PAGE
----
Stand Still Agreement In Hindi
On August 12, 1947, J&K sought to conclude a status quo agreement with India and Pakistan and declared: “The government of Jammu and Kashmir would like a standstill agreement with the Union of India and Pakistan on all matters that are the subject of agreements with the outgoing Anglo-Indian government.” Soon, the Nizam, under pressure from Majlis-e-Ittehadul Muslims (Ittehad), the Muslim nationalist party active in the state, withdrew from the agreement.  On the morning of October 27, Qasim Rizvi, the leader of Ittehad, organized a massive demonstration of several thousand activists to block the delegation`s departure. He convinced nizam that India, then linked to the defense of Kashmir, did not have sufficient resources to put pressure on Hyderabad. He said a much more favorable deal was possible for Hyderabad.  The Nizam then appointed a new delegation, dominated by members of the Executive Council who opposed the previous agreement.  Former Hyderabad bureaucrat Mohammed Hyder called the event the “October coup.” From then on, Qasim Rizvi began to lead the government in Hyderabad.  The state of Jammu and Kashmir, which joined both India and Pakistan, decided to remain independent. She proposed to sign status quo agreements with the two gentlemen. Pakistan immediately agreed, but India requested further discussions. The Nizam of Hyderabad, which had previously been granted a three-month extension to conclude new agreements with the Dominion of India, wrote to the Indian government on 18 September that it was ready to conclude an association agreement with India.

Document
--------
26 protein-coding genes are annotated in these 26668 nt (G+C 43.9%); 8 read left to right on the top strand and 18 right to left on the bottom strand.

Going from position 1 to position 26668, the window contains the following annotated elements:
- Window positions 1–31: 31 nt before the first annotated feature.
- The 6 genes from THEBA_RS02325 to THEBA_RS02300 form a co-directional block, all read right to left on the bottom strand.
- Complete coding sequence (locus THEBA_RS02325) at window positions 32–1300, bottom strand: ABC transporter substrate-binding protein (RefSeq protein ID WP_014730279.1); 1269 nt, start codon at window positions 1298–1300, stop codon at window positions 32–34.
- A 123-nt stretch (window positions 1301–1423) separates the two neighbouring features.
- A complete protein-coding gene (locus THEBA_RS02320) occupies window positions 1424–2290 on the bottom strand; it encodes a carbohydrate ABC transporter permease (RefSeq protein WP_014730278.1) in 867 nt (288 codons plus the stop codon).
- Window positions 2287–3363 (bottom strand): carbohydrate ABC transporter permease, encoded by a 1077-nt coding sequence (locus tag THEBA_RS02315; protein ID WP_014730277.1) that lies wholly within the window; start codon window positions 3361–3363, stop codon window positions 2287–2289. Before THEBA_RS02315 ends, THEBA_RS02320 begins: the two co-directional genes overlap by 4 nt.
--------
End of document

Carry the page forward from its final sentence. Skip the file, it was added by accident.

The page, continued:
He said, however, that membership would cause unrest and bloodshed in the state.  On 11 Hyderabad sent a delegation to Delhi with a draft status quo agreement, described as “complex” by V. P. Menon, Secretary of the Ministry of Foreign Affairs. Minister of State Vallabhbhai Patel rejected any deal that would not fully cede defence and foreign policy to the Indian government. On the advice of Governor-General Louis Mountbatten, Menon prepared a new draft treaty that was sent back with the Hyderabad delegation. Nizam`s executive council discussed the agreement and approved it by six votes to three. Nizam expressed its agreement but delayed the signing of the agreement.  The new delegation made only minor changes to the old draft agreement.
 He established that all the administrative agreements and arrangements that then existed between the British Crown and Nizam would be maintained with the Indian government. . . .